A plan for conducting a search and recovery program for remains of deceased persons in Vietnam was initiated as early as November 1968 with in-country graves registration units providing personnel for assignment to support this effort. The program was designated Operation Compassion. A central file bank for missing and "body not recovered" personnel for all Services was established at Tan Son Nhut Mortuary in support of this operation and for use in conducting searches upon cessation of hostilities.

Plans eventually materialized in the activation of the joint Casualty Resolution Center located at Nakhon Phanom, Thailand and a Central Identification Laboratory, Camp Samesan, Thailand to conduct search, recovery and identification of remains in Southeast Asia.

Bath Services

The bath service support in Vietnam was provided to all U.S. and Free World Military Assistance Forces. During the early stages of the buildup most of the bath support was provided by fixed or improvised facilities. As the number of troops increased, Table of Organization and Equipment mobile bath units were introduced and were operating by June 1968. These units, augmented by fixed and improvised facilities, provided adequate hot and cold water shower support; however, most of the field expedient showers had to be operated using cold water only. Often most desirable locations for shower points could not be used for security reasons.

In December 1965, the total bath capability in South Vietnam consisted of 18 Table of Organization and Equipment mobile bath teams (with 8 shower heads each) having the combined capability of providing 126,000 showers per week-operating 16


hours per day (two 8 hour shifts). At that time all of the bath units were assigned to the 1st Logistical Command. The divisions and brigades contained no augmentations for bath units but received this support as required from supporting units of the 1st Logistical Command.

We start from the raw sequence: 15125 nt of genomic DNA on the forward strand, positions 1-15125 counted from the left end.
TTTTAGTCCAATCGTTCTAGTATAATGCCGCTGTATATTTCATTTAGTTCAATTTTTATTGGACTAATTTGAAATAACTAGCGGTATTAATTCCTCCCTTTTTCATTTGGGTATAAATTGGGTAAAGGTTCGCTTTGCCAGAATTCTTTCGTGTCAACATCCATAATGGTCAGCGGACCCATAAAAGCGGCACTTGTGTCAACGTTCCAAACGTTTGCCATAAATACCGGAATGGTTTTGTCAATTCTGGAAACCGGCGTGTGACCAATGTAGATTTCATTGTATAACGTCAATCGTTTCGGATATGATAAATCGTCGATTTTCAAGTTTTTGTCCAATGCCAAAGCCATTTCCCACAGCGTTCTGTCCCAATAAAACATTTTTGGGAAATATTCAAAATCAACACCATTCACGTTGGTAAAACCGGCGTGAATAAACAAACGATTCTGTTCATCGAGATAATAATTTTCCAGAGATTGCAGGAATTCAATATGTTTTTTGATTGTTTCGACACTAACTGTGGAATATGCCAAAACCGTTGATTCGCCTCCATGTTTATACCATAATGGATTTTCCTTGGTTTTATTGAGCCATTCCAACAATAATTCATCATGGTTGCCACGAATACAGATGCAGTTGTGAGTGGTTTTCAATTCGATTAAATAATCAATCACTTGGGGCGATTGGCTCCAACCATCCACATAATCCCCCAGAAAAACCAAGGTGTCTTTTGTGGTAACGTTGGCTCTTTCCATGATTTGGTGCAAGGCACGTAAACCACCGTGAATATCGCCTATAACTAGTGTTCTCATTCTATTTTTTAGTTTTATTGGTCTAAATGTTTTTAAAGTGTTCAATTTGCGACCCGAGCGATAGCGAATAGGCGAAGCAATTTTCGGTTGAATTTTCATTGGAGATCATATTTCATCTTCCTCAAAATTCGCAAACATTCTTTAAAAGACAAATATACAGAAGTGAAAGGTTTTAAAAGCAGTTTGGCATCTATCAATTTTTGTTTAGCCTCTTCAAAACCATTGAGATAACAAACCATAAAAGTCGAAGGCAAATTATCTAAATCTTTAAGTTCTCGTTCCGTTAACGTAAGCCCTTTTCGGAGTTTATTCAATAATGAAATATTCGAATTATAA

By July 1967, the bath service capability in the 1st Logistical Command had expanded to 60 bath teams, with a total of 69 authorized. These teams, working two 10-hour shifts per day, were capable of providing 420,000 showers per week. Troops billeted in urban areas had access to permanent shower facilities. Troops occupying base camps bathed in fixed showers which were constructed as part of the cantonment. When it was not possible to provide showers with mobile bath teams, collapsible canvas Austrailian shower buckets with a 5.87 gallon capacity provided additional capability. Decontamination teams equipped with a truck containing a tank and shower unit were also employed as the need arose. All of these fixed facilities were used to the maximum extent possible in order to free the mobile bath units for support to the forward areas (fire support bases and logistical support activities to which the combat soldier had access after combat operations).

Laundry and Dry Cleaning

Since almost all items of clothing and bedding used in Vietnam were made from materials that could be cleaned by laundering rather than dry cleaning, this portion will review the problems inherent in establishing laundry facilities.

In August 1965, mobile laundry units were requested to provide the additional requirements generated by the troop buildup. However, this request could not be filled due to a lack of equipment. During December 1965, there were fifty standard-B field laundry machines (two-trailer units) in the 1st Logistical Command. These units were capable of servicing only 3,075,000 pounds of laundry per month. The total requirement per month exceeded 7,000,000 pounds.